“‘By the Hand of a Woman’: Antje Brons and the Origins of Mennonite History Writing,”

By Ben Goossen, Harvard University

  • My presentation drew on research for my recently published book, Chosen Nation: Mennonites and Germany in a Global Era, focusing particularly on the nineteenth-century German Mennonite historian, Antje Brons.
  • Brons was likely the most widely-read Mennonite woman of the first four hundred years of Anabaptist history, and during her day she was widely recognized as the author of the first comprehensive history of the Mennonite church, published in 1884.
  • Tracing the reception of Brons’ book in Germany and the United States, I argued that her work was successful not in spite of her gender, but rather because she successfully aligned her project with contemporary notions of German nationalism and gender propriety.
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Rachel Goossen presenting at “Crossing the Line.”

Gender Identities and Leadership

Panel 13: Friday 1:30-3:00pm

“Finding a Home: LGBTQ Mennonite Leaders and Denominational History,”

By Rachel Waltner Goossen, Washburn University

  • This panel on LGBTQ identities opened with a paper from Rachel Waltner Goossen about queer women in church leadership positions. She interviewed women who have either remained Mennonite, switched denominations, or layered affiliations since coming out.
  • Goossen conceived of this project while research the history of sexual abuse in the Mennonite church, which revealed a substantial exodus of talented female leaders to other denominations. She spoke of this as a “legacy of loss” for Mennonites.
  • Queer interviewees and conversation partners emphasized their calling to serve as well as their love of Anabaptist communities, while also highlighting the institutional and interpersonal violence they experienced because of their sexual orientation.

“Wisdom on the Edges: Hearing the Voices of LGBTQ Women in Mennonite Church Canada,”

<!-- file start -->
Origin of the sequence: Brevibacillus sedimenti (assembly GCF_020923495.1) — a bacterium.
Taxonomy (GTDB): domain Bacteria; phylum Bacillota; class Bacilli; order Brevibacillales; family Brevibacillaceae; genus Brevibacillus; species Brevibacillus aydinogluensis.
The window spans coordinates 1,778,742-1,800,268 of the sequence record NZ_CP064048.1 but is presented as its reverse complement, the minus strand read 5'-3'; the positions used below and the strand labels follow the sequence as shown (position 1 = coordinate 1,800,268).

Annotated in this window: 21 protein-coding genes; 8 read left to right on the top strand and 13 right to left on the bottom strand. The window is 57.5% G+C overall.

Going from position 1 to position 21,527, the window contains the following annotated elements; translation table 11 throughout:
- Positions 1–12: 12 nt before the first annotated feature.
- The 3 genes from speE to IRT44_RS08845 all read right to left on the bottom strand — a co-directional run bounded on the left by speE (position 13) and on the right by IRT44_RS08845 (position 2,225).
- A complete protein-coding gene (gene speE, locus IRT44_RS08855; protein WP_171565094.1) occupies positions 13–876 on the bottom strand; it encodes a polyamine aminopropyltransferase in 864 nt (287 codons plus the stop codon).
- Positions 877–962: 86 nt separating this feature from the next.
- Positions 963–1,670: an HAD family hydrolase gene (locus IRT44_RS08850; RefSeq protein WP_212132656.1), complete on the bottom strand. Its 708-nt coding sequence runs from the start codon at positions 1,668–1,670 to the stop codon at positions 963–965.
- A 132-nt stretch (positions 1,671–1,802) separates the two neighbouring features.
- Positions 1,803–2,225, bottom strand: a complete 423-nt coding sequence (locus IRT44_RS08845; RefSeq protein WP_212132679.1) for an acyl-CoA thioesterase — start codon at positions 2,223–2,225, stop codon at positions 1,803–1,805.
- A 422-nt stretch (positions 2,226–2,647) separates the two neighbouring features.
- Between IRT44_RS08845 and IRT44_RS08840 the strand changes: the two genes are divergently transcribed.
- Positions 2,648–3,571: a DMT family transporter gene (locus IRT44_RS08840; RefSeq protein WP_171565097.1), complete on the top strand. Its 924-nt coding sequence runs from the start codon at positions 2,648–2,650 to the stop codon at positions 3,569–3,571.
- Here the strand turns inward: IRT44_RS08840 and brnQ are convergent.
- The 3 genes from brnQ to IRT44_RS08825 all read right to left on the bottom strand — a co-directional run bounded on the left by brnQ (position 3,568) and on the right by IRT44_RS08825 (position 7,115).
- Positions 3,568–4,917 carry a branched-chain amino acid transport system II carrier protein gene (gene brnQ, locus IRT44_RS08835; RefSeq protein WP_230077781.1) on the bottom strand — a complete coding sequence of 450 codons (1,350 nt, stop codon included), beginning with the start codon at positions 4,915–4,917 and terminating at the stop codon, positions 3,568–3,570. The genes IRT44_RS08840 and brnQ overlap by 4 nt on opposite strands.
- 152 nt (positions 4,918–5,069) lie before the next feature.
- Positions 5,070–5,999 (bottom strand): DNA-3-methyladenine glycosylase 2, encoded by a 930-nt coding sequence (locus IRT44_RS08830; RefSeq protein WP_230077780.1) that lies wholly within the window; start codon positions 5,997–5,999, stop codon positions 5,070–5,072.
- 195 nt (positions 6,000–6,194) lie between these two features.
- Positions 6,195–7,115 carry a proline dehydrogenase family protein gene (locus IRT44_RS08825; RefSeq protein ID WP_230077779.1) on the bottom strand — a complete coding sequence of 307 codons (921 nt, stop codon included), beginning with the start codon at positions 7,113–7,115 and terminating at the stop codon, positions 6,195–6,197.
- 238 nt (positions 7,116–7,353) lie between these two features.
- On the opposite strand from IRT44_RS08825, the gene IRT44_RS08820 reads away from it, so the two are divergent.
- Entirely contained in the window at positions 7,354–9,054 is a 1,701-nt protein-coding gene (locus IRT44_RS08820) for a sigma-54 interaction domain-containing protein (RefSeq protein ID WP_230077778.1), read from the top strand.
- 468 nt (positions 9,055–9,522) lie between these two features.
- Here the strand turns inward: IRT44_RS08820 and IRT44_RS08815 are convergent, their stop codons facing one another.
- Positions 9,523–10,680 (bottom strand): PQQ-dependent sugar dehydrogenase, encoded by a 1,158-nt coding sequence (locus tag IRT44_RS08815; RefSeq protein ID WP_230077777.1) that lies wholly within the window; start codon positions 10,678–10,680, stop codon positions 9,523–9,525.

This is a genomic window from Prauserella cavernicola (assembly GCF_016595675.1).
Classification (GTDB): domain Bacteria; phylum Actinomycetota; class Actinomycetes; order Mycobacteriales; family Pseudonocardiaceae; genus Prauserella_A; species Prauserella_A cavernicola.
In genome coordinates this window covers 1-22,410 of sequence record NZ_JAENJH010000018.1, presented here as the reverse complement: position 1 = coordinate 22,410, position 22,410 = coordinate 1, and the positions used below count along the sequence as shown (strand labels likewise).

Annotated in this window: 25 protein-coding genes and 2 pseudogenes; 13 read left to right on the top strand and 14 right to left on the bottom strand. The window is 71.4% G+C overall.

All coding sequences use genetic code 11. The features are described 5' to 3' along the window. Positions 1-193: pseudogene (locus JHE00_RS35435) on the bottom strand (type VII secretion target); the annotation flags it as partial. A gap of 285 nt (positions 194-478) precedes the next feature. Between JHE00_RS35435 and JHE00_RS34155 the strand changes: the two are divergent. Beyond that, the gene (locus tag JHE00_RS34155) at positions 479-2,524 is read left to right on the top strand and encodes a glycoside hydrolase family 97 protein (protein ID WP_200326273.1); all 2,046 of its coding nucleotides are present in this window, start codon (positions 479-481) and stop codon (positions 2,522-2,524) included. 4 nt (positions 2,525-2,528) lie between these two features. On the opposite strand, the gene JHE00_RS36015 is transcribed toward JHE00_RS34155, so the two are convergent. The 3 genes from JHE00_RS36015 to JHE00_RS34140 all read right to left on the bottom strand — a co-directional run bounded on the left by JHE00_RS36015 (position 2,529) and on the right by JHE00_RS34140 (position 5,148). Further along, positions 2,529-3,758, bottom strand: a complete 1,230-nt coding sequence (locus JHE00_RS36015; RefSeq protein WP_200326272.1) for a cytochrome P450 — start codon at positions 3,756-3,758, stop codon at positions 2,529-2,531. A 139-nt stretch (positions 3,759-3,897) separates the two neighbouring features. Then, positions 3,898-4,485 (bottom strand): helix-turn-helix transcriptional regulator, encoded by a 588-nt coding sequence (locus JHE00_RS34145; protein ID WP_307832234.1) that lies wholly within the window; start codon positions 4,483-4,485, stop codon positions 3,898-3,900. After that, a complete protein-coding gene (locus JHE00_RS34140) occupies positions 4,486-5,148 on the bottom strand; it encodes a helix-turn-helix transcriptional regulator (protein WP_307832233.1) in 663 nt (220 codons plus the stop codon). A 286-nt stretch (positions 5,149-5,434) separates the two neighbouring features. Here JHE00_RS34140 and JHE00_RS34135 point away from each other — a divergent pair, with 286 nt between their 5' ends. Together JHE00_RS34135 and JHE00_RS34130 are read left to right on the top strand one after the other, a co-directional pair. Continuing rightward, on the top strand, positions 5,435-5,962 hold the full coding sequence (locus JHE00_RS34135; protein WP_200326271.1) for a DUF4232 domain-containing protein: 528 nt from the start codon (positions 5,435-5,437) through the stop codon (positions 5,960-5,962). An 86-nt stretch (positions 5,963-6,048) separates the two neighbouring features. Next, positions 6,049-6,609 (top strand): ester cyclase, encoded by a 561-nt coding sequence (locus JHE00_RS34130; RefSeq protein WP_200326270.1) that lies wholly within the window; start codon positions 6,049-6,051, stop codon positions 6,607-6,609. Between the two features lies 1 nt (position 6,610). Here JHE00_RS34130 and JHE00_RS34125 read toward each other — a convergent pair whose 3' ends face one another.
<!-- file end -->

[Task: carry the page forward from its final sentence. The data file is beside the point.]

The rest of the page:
By Irma Fast Dueck, Canadian Mennonite University

  • Speaking from a Canadian perspective, Irma Fast Dueck raised similar themes in her discussion of a listening tour conducted with Darryl Neustaedter Barg among LGBTQ individuals affiliated with Mennonite Church Canada.
  • Dueck showed clips from these interviews, which were filmed and edited to create a 30-minute video, entitled Listening Church, intended for use in adult Mennonite Sunday School classes.
  • Interviewees responded to three questions: 1) What is your experience in the church? 2) Why is the church important to you? And 3) What wisdom do you have for the church’s ongoing discernment process? The film is moving – please watch it!

“‘Love to All’: Bayard Rustin’s Effect on Attitudes toward LGBTQ Issues in South-Central Kansas Mennonites,”

By Melanie Zuercher, Bethel College

  • Opening with the well-known story of Dr. Martin Luther King, Jr.’s visit to Bethel and Goshen Colleges in 1960, Melanie Zuercher revealed that Bayard Rustin traveled among Kansas Mennonites a decade earlier.
  • Rustin was black, gay, and Quaker, and he was the main organizer of the 1963 March on Washington where King delivered his “I Have a Dream” speech. Although he faced discrimination for both his race and sexual orientation, Rustin credited his Quaker background as the source of his activism.  
  • Zuercher’s research suggests that although Rustin’s 1950 visit to Bethel College and area churches did not predispose local Mennonites to be more favorable toward queer identities, it did build bridges to the burgeoning Civil Rights movement.

See other writings on “Crossing the Line: Women of Anabaptist Traditions Encounter Borders and Boundaries” here.

Dispatches from Crossing the Line